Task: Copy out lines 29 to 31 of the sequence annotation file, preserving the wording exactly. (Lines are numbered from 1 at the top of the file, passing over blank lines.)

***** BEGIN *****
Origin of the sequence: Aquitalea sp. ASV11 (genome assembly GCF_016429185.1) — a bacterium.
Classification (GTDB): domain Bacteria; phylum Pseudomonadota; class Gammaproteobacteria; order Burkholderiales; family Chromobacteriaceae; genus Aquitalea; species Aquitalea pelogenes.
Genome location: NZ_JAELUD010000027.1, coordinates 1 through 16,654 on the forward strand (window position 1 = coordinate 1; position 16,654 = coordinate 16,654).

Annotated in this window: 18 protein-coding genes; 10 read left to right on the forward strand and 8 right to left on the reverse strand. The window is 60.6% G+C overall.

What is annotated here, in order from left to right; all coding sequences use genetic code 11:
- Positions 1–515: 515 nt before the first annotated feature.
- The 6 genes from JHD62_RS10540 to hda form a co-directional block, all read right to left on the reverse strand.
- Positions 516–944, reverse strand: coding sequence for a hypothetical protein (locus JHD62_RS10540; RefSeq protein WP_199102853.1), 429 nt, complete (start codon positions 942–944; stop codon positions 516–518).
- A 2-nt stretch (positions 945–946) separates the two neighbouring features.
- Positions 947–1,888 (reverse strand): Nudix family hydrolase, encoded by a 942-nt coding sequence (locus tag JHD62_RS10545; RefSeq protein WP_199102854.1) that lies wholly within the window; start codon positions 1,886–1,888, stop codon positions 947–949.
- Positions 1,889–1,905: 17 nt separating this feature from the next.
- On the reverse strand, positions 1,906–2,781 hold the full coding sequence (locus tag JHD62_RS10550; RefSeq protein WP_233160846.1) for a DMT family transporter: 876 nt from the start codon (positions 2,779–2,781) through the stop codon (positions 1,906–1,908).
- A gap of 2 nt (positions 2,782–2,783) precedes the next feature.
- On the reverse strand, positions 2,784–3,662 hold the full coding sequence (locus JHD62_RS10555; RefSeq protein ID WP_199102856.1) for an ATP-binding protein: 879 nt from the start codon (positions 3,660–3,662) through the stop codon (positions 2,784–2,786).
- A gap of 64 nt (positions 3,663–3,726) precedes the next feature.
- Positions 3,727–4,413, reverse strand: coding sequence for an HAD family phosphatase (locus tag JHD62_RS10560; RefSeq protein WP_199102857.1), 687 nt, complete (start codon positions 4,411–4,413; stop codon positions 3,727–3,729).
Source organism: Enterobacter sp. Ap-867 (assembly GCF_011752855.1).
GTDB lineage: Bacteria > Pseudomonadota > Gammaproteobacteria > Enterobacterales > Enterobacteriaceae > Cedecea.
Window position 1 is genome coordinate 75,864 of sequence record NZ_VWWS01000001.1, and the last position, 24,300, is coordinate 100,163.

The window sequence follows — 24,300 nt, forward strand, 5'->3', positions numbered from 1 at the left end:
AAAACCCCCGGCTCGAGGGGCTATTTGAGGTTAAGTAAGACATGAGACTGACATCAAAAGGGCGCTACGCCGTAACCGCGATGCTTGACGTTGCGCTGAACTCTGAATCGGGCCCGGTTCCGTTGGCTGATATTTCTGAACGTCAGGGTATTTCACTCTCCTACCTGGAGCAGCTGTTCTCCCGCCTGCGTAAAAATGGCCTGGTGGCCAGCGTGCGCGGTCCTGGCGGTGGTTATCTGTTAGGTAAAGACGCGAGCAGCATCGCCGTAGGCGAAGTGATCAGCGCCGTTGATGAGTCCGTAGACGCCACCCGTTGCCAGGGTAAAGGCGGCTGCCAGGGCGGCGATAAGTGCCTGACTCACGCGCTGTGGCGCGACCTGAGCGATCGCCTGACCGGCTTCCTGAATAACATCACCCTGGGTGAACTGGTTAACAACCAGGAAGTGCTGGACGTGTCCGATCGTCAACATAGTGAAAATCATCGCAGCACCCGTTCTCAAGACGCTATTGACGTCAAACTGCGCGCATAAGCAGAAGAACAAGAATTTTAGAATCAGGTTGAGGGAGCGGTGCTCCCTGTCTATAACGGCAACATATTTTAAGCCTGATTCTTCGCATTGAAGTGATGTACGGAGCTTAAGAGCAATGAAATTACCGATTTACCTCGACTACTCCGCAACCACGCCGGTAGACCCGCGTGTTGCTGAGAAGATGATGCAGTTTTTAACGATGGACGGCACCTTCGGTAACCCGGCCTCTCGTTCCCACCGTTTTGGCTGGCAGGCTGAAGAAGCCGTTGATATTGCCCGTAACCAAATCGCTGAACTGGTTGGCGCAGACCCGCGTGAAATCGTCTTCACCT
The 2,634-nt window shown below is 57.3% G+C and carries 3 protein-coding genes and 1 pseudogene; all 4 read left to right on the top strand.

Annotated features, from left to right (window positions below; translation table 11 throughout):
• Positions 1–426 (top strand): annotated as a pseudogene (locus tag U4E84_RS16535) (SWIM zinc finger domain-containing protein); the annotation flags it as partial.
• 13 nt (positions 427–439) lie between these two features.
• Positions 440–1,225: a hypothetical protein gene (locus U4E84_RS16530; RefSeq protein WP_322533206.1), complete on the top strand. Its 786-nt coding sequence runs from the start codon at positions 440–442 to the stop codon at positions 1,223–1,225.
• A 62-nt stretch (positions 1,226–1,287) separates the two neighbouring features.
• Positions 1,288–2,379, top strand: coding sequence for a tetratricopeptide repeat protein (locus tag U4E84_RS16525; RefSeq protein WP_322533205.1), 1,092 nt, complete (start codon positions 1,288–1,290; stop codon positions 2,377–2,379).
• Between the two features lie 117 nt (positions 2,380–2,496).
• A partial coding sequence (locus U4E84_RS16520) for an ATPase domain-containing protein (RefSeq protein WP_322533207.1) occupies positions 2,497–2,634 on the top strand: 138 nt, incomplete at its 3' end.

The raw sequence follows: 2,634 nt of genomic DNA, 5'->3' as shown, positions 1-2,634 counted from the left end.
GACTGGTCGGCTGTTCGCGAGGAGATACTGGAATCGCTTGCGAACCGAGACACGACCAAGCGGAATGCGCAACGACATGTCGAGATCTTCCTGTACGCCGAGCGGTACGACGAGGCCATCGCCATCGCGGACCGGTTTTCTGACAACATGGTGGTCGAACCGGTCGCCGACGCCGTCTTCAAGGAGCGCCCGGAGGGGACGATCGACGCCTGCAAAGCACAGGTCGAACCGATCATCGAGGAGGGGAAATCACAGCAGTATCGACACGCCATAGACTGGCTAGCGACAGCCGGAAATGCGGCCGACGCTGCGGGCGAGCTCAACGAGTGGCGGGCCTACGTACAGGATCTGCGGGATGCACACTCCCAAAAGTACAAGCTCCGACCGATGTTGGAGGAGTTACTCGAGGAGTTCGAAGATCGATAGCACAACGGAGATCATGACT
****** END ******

• Between the two features lie 117 nt (positions 2,380–2,496).
• A partial coding sequence (locus U4E84_RS16520) for an ATPase domain-containing protein (RefSeq protein WP_322533207.1) occupies positions 2,497–2,634 on the top strand: 138 nt, incomplete at its 3' end.

The raw sequence follows: 2,634 nt of genomic DNA, 5'->3' as shown, positions 1-2,634 counted from the left end.